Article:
By Jadranko Tomic Bobas, J.D., Managing Hotline Attorney and Angela Quinn, Legal Hotline Intern
It is still debated in the legal world as to whether pets should be treated as property or as family members. Once you die, the question often becomes, who “inherits” or “adopts” your pet?
Either way, the safest way to provide care for your pet after you die, is to consider them in your estate planning.
What happens to my pet if I die?
The best circumstance is that a family member volunteers to care for your pet for the rest of its life. On the other hand, some situations may vary, ranging from having your pet go to a shelter, be euthanized, to someone just letting your pet live without a home.
In the event of an unexpected illness, accident, or death, it is beneficial to designate a responsible friend or relative with crucial caregiving access to your pet including:
- Keys to your home,
- Your veterinarian’s contact information; including name, address, and phone number,
- Knowledge of your pet’s favorite hiding spots/cage,
- Feeding and dietary instructions with access to food storage, and
- Information on any behavioral or health issues.
This information should not be the only preparation for your pet’s future care, but rather act as a “Letter of Instruction” to help guide your pet’s care in case of an emergency. For a more permanent solution for your pet’s needs in case something happens to you, you should consider including them in your will or trust.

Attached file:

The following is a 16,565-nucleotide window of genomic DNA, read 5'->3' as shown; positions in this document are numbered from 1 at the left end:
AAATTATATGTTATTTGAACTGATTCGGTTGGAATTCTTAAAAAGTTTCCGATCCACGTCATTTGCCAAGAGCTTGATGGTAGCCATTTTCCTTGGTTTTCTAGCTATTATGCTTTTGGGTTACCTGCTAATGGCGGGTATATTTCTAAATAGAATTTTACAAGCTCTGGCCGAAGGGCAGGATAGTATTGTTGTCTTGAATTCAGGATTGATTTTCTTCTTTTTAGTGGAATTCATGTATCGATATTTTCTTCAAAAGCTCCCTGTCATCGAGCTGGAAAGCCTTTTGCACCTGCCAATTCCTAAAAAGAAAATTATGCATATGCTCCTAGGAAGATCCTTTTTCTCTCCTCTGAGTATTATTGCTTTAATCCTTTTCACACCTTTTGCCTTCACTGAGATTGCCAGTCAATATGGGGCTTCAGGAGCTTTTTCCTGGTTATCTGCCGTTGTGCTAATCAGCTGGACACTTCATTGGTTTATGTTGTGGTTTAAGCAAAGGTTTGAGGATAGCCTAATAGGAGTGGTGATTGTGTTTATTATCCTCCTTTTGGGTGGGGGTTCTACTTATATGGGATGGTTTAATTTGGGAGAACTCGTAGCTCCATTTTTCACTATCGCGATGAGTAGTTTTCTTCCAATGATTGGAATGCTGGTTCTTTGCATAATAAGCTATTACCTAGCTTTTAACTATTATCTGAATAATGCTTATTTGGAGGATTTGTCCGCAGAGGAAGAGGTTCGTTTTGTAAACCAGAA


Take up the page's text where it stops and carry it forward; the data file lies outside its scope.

Some argue that a pet trust is the best option to ensure your wishes for the complete care of your pet after your passing.
For example, someone else may not know whether you prefer for your pet to be cremated or buried once their life ends; or whether you want to keep multiple pets together or continue to go to the same veterinarian.
Even if your pet is willfully adopted into a friend or relative’s family, your pet could be a financial burden. A pet trust can be a way to cover the cost of care for your pet. A pet trust is a legal document that is recognized in 39 states and can be formally prepared by an attorney specializing in estate planning.
According to Michael Markarian of the Humane Society, “[Trusts are a better option], as a will may take weeks to be executed and could be contested, but a living trust can be written to immediately take effect.”
Planning for Your Pet’s Future
The Humane Society offers a fact sheet on estate-planning. This is a great resource that considers overlooked consequences for lack of planning, alternative questions, and differentiates between wills and trusts when planning your pet’s possible future without you.